100-MILE BOOK CLUB: Origins of an odd instrument

Book reviewer Heather Allen takes an in-depth look at the origins of the theremin and the instrument's creator.

Years ago when studying at university, I used to go to the sound library and pick out obscure recordings on strange instruments to keep myself amused. On one occasion, I listened to the eerie sounds of an instrument that sounded like the mix of a human voice, a violin and a musical saw.

The recording was of a theremin, an electric device developed in the 1920s. The musician would wave his hands over two antennas protruding from a box-like contraption. One antenna would change the pitch and the other the volume. Although the theremin’s sound can now be made on a synthesizer, you can hear the real deal in some ‘60s sci fi movies, and more popularly in the Beach Boys song Good Vibrations.

The theremin didn’t ever become a household item like the piano. But many more people are going to know about the instrument, thanks to this year’s Scotia Bank Giller Prize winning book, Us Conductors by Sean Michaels.

Michaels has fictionalized the life of the instrument’s inventor, Lev Termen. A Russian scientist in Leningrad during the Bolshevik Revolution, he accidentally invented the instrument while working on another device. According to Michaels, Termen then toured Europe with the instrument, and then went to America where he gave concerts and taught master classes.

After years in America, being watched over by Russian agents and forced to become a spy, Termen was sent to the gulag in Siberia. After miraculously avoiding death at the camp, Termen was transferred to a prison for scientists. There, he was forced to invent contraptions for the Russians, including a bug that was planted in the American embassy.

With such biographical material, I found it odd that Michaels chose to centre his book on Termen’s unrequited love for the virtuoso theremin player Clara Rockmore. In real life, not much is known about their possible relationship. Why fabricate, when in this case, truth really is stranger than fiction.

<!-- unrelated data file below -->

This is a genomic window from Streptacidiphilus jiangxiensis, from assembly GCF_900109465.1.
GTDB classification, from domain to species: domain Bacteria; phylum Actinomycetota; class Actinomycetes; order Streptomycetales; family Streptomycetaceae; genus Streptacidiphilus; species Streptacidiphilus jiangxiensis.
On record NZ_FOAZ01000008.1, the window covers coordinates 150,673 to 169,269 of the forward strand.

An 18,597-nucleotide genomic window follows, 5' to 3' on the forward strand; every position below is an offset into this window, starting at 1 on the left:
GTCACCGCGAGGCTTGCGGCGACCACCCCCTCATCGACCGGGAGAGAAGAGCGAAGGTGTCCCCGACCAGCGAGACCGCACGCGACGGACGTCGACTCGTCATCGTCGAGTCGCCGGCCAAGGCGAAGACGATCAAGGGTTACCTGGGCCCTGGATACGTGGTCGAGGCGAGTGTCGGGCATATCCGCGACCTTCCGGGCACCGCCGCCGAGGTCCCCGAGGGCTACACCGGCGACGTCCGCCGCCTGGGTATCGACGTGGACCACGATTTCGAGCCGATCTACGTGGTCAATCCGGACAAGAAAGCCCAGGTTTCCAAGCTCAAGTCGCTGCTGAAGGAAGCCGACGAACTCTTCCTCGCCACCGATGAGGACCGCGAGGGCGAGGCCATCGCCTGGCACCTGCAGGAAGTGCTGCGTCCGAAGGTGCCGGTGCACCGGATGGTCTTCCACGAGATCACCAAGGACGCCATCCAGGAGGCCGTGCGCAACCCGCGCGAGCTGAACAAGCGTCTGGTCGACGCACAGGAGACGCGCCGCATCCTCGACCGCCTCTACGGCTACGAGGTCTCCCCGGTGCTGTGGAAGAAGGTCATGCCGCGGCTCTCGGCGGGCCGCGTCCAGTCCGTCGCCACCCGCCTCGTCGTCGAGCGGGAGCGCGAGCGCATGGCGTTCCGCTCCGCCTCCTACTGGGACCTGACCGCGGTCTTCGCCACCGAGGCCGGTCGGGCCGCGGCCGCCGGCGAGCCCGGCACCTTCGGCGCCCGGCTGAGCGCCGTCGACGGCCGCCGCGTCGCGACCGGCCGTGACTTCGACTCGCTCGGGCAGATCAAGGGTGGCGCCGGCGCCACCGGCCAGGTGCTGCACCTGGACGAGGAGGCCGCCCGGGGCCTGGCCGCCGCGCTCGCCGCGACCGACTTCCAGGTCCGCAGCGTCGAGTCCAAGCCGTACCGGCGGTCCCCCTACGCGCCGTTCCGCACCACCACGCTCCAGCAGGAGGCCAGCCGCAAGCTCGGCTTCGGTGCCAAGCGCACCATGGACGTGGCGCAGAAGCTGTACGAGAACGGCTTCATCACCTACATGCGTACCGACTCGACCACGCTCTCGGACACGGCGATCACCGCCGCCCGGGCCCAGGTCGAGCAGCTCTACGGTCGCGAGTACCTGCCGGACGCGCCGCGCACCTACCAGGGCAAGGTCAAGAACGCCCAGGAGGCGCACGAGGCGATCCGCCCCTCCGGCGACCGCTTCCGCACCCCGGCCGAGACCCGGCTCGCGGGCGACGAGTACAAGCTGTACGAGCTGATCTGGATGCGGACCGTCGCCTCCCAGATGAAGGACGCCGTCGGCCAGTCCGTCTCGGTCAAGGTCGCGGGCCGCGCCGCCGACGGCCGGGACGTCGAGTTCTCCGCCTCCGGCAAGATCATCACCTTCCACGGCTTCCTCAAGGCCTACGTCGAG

I was more interested in Michaels’ exploration of Termen’s survival skills – how does a person cope when moving from one type of imprisonment to another? Even while hobnobbing in American jazz clubs, and seemingly free, Termen was under surveillance and forced to meet Soviet demands. His American friends were unaware of the pressure he was under – and although surrounded by people, Termen often felt completely alone.

Michaels also accomplishes the truly difficult in this book: he is able to write convincingly about the sounds of the theremin. Even if you’ve never heard one before, by the end of the book you will feel as if you had.

This year’s other Giller Prize nominees were: Miriam Toew’s All My Puny Sorrows, Heather O’Neill’s The Girl who was Saturday Night, Frances Itani’s Tell, David Bezmozgis’ The Betrayers, and Padma Viswanathan’s The Ever After of Ashwin Rao.


Just Posted

Reel Reviews: The Wakanda Way

We say, “Black Panther is too shallow to be deep, too disposable to be important.”

Medical foundation closing in on goal with lots of help

Coming right on the heels of the 2018 Scotties women’s curling championships… Continue reading

Robinson Crusoe+Friday sails into Penticton

Children’s Showcase presents Axis Theatre’s take on the classic tale

Helping others is his present

Turning his birthday into a gift for others

Vees hang their hats on number 7

The Penticton Vees clinched their seventh consecutive BCHL Interior Division title

The 2018 B.C. Games wrap up in Kamloops

The B.C. Winter Games comes to a close after a weekend of fun and excitment

Book Talk: Praise for the novella

It’s too long for a short story and too short for a novel, but the novella is gaining in popularity

B.C. Games athletes try out wheelchair badminton ahead of Paralympic debut

Wheelchair basketball and badminton give wheelchair badminton a shot

B.C. boosts support for former youth in government care

More support coming for rent, child care and health care while they go back to school

How to keep local news visible in your Facebook feed

Facebook has changed the news feed to emphasize personal connections. You might see less news.

Luna Fest issues callout for artist submissions

Festival’s art installations transform downtown Revelstoke in the fall

Concert-goers unfazed by Hedley sexual misconduct allegations

Frontman Jacob Hoggard thanked fans from the ‘bottom of our hearts’ at Halifax’s Scotiabank Centre

Curtain falls on Revelstoke Glacier Challenge

Annual slo-pitch tournament had been running for 30 years

Most Read